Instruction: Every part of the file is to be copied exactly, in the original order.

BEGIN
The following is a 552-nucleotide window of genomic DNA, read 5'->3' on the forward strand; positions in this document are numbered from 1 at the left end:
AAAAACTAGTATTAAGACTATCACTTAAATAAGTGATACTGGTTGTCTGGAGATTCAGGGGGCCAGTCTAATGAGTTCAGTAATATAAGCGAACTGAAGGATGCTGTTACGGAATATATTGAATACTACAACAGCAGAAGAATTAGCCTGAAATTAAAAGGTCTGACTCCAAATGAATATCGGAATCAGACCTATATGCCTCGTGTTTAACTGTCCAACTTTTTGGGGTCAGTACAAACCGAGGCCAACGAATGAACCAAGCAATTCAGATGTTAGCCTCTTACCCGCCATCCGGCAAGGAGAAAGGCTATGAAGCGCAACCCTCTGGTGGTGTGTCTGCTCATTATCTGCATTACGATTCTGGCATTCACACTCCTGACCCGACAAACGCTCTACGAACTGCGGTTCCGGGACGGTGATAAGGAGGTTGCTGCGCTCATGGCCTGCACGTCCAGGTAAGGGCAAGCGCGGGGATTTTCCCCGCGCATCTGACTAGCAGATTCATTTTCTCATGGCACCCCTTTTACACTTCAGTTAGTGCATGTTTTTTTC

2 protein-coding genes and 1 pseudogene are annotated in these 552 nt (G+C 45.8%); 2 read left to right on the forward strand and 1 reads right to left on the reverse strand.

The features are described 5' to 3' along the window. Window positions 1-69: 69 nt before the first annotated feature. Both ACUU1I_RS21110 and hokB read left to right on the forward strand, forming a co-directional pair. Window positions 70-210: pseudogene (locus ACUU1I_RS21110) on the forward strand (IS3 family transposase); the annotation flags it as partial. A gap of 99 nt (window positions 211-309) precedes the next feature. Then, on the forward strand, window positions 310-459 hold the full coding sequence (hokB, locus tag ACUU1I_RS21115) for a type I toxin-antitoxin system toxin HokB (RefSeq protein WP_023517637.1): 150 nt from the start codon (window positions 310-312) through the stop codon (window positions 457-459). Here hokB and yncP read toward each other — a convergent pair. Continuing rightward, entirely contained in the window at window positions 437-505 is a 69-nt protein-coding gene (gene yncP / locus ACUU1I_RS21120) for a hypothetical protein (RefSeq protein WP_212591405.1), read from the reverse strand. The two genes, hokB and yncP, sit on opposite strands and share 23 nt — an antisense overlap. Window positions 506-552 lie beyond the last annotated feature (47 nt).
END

The following is a 552-nucleotide window of genomic DNA, read 5'->3' on the forward strand; positions in this document are numbered from 1 at the left end:
AAAAACTAGTATTAAGACTATCACTTAAATAAGTGATACTGGTTGTCTGGAGATTCAGGGGGCCAGTCTAATGAGTTCAGTAATATAAGCGAACTGAAGGATGCTGTTACGGAATATATTGAATACTACAACAGCAGAAGAATTAGCCTGAAATTAAAAGGTCTGACTCCAAATGAATATCGGAATCAGACCTATATGCCTCGTGTTTAACTGTCCAACTTTTTGGGGTCAGTACAAACCGAGGCCAACGAATGAACCAAGCAATTCAGATGTTAGCCTCTTACCCGCCATCCGGCAAGGAGAAAGGCTATGAAGCGCAACCCTCTGGTGGTGTGTCTGCTCATTATCTGCATTACGATTCTGGCATTCACACTCCTGACCCGACAAACGCTCTACGAACTGCGGTTCCGGGACGGTGATAAGGAGGTTGCTGCGCTCATGGCCTGCACGTCCAGGTAAGGGCAAGCGCGGGGATTTTCCCCGCGCATCTGACTAGCAGATTCATTTTCTCATGGCACCCCTTTTACACTTCAGTTAGTGCATGTTTTTTTC

2 protein-coding genes and 1 pseudogene are annotated in these 552 nt (G+C 45.8%); 2 read left to right on the forward strand and 1 reads right to left on the reverse strand.

The features are described 5' to 3' along the window. Window positions 1-69: 69 nt before the first annotated feature. Both ACUU1I_RS21110 and hokB read left to right on the forward strand, forming a co-directional pair. Window positions 70-210: pseudogene (locus ACUU1I_RS21110) on the forward strand (IS3 family transposase); the annotation flags it as partial. A gap of 99 nt (window positions 211-309) precedes the next feature. Then, on the forward strand, window positions 310-459 hold the full coding sequence (hokB, locus tag ACUU1I_RS21115) for a type I toxin-antitoxin system toxin HokB (RefSeq protein WP_023517637.1): 150 nt from the start codon (window positions 310-312) through the stop codon (window positions 457-459). Here hokB and yncP read toward each other — a convergent pair. Continuing rightward, entirely contained in the window at window positions 437-505 is a 69-nt protein-coding gene (gene yncP / locus ACUU1I_RS21120) for a hypothetical protein (RefSeq protein WP_212591405.1), read from the reverse strand. The two genes, hokB and yncP, sit on opposite strands and share 23 nt — an antisense overlap. Window positions 506-552 lie beyond the last annotated feature (47 nt).